Poverty and maternal child maltreatment: The mediating roles of psychological distress and social support
Guided by social stress theory, which considers the unique economic stress of poverty faced by many urban, low-income, single, and racial/ethnic minority mothers, this study offered a theoretical framework and empirical model of child maltreatment for better understanding the structural mechanisms by which poverty affects child maltreatment. Taking advantage of the longitudinal and prospective population-based sample of mothers (N = 1,419) drawn from the Fragile Families and Child Wellbeing (FFCW) study, this study employed structural equation modeling (SEM) to examine the hypothesized three structural equation models that included both the direct effect of poverty on child maltreatment as well as the mediating effects of psychological distress and social support. The results demonstrated that both psychological distress and social support were significant mediators in the association between poverty and child maltreatment. In particular, this study found that social support substantially decreased mothers' psychological distress, indicating that social support clearly acted as a stress buffer in the association between poverty and psychological distress. However, the protective effect of social support on mothers' psychological functioning did not indicate that social support would indirectly decrease the risk of maternal child maltreatment. This finding needs to be interpreted with some caution due to the measurement limitations found in this study. Additionally, the effect of maternal psychological distress on the risk of child maltreatment might have been overestimated. A number of alternative interpretations were presented; still it is difficult to provide a clear explanation for this finding. However, findings from the mediating pathways between poverty and child maltreatment provide an important implication that efforts to prevent maternal child maltreatment may be bolstered by policies and practices that need to develop services to help those mothers balance both economic and psychological well-being, especially for mothers without adequate levels of instrumental or emotional social support. ^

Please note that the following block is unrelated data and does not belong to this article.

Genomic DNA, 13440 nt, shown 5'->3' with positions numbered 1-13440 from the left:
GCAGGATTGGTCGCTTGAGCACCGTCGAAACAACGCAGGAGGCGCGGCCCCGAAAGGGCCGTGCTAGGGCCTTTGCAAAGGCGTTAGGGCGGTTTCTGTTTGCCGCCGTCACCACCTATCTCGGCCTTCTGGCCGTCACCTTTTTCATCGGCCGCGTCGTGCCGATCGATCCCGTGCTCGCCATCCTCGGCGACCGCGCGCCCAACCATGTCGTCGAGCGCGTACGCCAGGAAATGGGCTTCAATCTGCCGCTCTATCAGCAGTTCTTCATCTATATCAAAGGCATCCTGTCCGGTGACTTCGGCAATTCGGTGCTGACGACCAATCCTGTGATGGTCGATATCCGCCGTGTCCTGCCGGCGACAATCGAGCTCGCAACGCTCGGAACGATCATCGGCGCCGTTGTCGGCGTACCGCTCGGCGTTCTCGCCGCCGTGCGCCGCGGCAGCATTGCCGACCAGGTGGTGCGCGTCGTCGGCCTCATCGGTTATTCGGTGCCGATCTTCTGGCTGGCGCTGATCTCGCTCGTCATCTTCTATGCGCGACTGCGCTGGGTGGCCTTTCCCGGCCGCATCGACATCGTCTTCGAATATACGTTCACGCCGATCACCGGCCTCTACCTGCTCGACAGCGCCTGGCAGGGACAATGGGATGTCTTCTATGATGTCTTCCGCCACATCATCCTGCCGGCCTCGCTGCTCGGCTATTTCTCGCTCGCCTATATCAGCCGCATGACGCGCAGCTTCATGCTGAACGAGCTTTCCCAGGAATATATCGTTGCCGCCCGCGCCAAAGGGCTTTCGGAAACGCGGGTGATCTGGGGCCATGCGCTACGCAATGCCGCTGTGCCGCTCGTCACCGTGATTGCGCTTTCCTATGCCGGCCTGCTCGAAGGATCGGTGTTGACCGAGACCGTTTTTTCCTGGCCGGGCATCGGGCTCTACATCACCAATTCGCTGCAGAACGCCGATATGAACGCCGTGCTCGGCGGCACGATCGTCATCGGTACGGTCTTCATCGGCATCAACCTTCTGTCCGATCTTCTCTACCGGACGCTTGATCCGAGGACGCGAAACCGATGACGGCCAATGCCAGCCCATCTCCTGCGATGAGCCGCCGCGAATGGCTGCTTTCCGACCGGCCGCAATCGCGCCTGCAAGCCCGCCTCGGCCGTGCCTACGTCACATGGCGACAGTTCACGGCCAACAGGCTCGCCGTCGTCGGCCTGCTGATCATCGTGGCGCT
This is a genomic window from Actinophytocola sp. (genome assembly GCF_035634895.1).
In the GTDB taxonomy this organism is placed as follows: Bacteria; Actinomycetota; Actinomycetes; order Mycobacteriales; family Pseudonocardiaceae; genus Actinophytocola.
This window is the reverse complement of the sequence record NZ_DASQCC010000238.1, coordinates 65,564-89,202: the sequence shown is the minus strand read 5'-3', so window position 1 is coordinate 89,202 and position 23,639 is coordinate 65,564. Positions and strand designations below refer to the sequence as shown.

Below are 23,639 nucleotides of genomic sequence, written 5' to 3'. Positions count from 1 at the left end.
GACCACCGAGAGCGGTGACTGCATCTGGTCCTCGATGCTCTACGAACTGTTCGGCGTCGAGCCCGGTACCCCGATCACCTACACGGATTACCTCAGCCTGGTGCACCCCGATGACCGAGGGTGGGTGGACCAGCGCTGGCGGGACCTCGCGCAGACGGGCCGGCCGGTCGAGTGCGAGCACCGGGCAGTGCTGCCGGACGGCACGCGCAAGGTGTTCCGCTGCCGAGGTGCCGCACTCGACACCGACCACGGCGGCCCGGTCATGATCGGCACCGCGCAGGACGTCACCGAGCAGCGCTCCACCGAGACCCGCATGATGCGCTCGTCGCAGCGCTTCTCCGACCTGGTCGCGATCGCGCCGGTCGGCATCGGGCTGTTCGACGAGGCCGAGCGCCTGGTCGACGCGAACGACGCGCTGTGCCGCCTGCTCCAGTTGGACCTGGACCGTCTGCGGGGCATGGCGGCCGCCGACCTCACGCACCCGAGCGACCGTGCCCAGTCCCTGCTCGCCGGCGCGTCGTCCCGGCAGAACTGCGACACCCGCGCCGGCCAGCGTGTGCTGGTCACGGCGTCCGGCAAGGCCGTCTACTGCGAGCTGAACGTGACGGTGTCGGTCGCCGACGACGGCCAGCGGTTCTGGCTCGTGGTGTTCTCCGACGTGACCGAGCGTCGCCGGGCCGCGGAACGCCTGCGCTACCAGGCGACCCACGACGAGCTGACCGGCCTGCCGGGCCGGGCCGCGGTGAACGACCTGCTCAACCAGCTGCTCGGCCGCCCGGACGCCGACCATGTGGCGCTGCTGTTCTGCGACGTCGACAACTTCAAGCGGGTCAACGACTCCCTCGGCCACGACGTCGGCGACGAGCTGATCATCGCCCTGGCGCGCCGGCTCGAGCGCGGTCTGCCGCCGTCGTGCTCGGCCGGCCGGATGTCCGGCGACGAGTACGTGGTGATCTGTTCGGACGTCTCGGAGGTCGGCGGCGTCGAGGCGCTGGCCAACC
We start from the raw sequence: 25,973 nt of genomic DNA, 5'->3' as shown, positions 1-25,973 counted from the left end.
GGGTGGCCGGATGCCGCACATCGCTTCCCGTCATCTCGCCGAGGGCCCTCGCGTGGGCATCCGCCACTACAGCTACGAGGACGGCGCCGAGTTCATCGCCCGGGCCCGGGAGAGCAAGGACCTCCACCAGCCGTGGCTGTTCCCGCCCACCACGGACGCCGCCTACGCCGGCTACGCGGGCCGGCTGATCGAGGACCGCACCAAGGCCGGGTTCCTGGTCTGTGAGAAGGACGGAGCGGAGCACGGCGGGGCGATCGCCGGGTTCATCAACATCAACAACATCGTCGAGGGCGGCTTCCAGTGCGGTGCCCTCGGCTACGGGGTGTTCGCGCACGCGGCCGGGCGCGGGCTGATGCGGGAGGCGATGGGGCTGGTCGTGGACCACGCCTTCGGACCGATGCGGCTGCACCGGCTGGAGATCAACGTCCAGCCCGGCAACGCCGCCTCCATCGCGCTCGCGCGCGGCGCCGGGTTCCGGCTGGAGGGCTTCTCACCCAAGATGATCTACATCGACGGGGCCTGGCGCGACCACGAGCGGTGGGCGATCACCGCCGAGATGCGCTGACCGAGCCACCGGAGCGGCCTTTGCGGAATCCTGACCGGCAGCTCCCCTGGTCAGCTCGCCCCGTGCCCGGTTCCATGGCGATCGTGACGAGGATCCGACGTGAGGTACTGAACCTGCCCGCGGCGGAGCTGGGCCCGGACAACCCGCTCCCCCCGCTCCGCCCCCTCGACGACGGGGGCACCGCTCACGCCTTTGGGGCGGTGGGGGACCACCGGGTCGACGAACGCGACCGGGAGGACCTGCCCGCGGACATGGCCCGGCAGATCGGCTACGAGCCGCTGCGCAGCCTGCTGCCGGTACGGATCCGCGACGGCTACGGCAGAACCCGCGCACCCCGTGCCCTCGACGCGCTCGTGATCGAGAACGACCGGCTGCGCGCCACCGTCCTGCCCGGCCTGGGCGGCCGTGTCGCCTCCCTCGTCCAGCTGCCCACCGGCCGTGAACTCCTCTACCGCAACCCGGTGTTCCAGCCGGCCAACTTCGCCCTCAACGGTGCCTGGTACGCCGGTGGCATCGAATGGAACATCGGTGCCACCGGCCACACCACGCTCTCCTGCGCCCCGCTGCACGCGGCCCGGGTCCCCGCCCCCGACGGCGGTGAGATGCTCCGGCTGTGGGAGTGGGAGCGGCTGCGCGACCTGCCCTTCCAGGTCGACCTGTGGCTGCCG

Social Work|Sociology, Criminology and Penology|Sociology, Public and Social Welfare
"Poverty and maternal child maltreatment: The mediating roles of psychological distress and social support"
(January 1, 2010).
ETD Collection for Fordham University.